I woke up yesterday with an odd thought, a phrase in my head. I think it might be a bit ridiculous because it was completely subconscious but here it is: spoon shaming.
I’ve been thinking a lot about Spoon Theory. It’s a concept, a terminology used by people who have chronic illness or disability to communicate their experience.
1. Here’s the original Spoon Theory piece, written by Christine Miserando.
3. Here’s what I wrote about it a few months ago – The Importance of Understanding.
While I was clearly very fragile and very deep in the experience when I wrote that piece, I still feel a lot of it. I still feel very strongly about Spoon Theory as a positive and practical way of communicating illness and/or disability, both within communities and to those who haven’t experienced it.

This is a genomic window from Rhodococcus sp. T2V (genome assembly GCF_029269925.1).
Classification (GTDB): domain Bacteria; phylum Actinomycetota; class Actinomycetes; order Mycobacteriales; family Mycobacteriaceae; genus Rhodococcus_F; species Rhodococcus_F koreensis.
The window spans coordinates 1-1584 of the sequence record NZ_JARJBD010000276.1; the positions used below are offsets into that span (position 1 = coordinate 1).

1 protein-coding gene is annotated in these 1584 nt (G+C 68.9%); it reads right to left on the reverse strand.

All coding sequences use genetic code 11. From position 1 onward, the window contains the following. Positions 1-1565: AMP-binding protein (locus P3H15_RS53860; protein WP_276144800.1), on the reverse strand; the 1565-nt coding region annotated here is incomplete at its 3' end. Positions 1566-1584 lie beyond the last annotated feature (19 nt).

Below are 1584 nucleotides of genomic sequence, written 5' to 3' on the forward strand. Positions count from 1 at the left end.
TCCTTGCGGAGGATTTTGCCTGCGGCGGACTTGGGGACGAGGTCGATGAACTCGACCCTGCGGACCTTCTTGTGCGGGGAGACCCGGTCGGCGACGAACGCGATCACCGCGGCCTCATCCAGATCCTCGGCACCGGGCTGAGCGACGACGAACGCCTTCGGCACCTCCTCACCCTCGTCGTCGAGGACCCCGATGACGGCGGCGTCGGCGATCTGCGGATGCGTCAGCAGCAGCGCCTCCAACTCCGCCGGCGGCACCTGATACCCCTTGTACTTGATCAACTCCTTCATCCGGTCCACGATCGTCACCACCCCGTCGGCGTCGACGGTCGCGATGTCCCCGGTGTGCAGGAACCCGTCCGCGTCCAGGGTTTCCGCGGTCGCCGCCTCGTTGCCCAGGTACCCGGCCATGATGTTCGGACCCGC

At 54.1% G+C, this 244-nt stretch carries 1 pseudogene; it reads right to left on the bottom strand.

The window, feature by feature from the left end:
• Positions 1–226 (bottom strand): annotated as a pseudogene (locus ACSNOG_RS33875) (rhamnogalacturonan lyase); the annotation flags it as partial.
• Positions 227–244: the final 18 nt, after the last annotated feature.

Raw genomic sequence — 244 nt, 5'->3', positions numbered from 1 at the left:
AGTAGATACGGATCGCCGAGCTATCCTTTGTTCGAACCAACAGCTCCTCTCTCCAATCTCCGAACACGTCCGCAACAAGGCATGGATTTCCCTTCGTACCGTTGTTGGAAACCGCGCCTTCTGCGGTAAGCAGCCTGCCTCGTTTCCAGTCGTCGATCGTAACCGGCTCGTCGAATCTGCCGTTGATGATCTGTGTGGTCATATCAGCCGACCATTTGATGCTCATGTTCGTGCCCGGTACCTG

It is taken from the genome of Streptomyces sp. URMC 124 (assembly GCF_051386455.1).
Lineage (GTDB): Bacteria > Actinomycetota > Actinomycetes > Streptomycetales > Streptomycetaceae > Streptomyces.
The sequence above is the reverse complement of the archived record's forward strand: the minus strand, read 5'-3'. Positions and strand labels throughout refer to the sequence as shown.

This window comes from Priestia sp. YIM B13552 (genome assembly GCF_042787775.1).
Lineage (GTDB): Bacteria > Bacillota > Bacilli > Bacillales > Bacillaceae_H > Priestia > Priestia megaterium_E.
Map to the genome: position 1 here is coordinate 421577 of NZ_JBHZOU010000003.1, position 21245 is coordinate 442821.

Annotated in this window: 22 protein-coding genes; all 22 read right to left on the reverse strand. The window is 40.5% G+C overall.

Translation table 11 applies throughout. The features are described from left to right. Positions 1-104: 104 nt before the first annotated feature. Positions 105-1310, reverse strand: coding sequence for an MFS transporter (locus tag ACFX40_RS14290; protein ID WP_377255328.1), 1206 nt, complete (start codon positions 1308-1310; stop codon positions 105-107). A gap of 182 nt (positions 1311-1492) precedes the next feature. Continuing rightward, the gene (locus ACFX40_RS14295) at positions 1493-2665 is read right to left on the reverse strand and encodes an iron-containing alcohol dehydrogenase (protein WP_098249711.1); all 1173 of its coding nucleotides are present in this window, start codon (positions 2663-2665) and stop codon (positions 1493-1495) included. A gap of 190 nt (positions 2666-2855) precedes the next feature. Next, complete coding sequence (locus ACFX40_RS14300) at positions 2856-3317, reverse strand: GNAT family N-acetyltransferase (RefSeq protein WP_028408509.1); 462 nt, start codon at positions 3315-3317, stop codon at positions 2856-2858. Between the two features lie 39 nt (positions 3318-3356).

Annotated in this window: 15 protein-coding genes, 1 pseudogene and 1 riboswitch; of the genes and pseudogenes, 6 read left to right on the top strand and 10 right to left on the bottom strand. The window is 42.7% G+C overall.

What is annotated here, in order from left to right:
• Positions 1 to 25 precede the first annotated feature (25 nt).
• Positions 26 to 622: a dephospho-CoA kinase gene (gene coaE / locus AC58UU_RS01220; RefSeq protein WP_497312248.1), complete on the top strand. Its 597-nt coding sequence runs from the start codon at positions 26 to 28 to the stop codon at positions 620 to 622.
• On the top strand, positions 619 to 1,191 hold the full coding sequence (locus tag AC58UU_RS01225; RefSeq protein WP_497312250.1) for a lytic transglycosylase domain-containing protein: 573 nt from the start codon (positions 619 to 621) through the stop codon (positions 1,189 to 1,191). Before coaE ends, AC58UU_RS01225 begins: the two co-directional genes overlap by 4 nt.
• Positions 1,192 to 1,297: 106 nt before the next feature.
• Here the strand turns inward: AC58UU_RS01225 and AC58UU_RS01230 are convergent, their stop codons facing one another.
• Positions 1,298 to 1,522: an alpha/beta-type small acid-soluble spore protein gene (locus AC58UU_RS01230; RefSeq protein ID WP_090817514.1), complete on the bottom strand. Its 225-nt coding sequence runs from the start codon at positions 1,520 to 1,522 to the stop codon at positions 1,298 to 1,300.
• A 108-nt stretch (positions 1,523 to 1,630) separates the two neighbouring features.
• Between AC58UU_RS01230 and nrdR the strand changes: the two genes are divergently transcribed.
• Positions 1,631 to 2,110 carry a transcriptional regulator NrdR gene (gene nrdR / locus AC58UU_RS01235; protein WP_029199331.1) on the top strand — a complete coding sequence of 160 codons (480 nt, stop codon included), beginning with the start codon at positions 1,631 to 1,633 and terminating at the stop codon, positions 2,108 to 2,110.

So this idea of “spoon shaming” – what I basically mean is associating a feeling of shame with my inability to do things because I have no spoons. I keep pretending to be a healthy person – going out when I shouldn’t, eating things I shouldn’t – because I can’t face that shame. It makes me feel inadequate, abnormal… less than human.
And 99% of the time, it’s not other people doing it. They’re not spoon shaming me. They’re not comparing their number of spoons to mine and finding me lacking. They’re not judging me, or feeling frustrated with me – I’m doing that to myself. 99% of the time, people are kind and gentle and if I just have the courage to tell them I’m not coping, to face the reality of my illness, they’ll support me in that.
My friend Coley gave me some lovely spoons last Christmas. Obviously, I only have a limited number of them. But they’re very pretty, aren’t they? And they mean a lot to me. So I’m going to try and on focus on how great they are,(and not chastise myself for the ones I don’t have) – because I have more than I had a few months ago, even if I’m a long way from a full dinner set – and I’m so very grateful for that.